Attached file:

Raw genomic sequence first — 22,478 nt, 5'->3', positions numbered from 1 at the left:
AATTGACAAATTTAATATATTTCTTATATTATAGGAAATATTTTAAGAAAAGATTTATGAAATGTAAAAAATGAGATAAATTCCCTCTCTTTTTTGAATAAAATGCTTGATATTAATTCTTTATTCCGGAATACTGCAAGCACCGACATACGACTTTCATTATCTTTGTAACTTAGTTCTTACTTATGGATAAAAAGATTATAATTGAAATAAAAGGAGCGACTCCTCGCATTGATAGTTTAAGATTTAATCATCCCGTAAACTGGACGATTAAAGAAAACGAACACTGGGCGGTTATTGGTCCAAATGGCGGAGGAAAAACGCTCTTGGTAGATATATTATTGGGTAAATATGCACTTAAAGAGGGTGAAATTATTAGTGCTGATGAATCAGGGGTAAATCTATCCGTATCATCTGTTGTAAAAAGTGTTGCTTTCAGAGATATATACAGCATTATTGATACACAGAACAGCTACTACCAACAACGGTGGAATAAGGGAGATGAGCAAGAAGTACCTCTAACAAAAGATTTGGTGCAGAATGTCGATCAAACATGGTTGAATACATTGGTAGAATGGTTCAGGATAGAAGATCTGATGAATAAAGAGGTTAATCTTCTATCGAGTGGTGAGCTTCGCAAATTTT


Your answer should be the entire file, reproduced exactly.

Raw genomic sequence first — 22,478 nt, 5'->3', positions numbered from 1 at the left:
AATTGACAAATTTAATATATTTCTTATATTATAGGAAATATTTTAAGAAAAGATTTATGAAATGTAAAAAATGAGATAAATTCCCTCTCTTTTTTGAATAAAATGCTTGATATTAATTCTTTATTCCGGAATACTGCAAGCACCGACATACGACTTTCATTATCTTTGTAACTTAGTTCTTACTTATGGATAAAAAGATTATAATTGAAATAAAAGGAGCGACTCCTCGCATTGATAGTTTAAGATTTAATCATCCCGTAAACTGGACGATTAAAGAAAACGAACACTGGGCGGTTATTGGTCCAAATGGCGGAGGAAAAACGCTCTTGGTAGATATATTATTGGGTAAATATGCACTTAAAGAGGGTGAAATTATTAGTGCTGATGAATCAGGGGTAAATCTATCCGTATCATCTGTTGTAAAAAGTGTTGCTTTCAGAGATATATACAGCATTATTGATACACAGAACAGCTACTACCAACAACGGTGGAATAAGGGAGATGAGCAAGAAGTACCTCTAACAAAAGATTTGGTGCAGAATGTCGATCAAACATGGTTGAATACATTGGTAGAATGGTTCAGGATAGAAGATCTGATGAATAAAGAGGTTAATCTTCTATCGAGTGGTGAGCTTCGCAAATTTT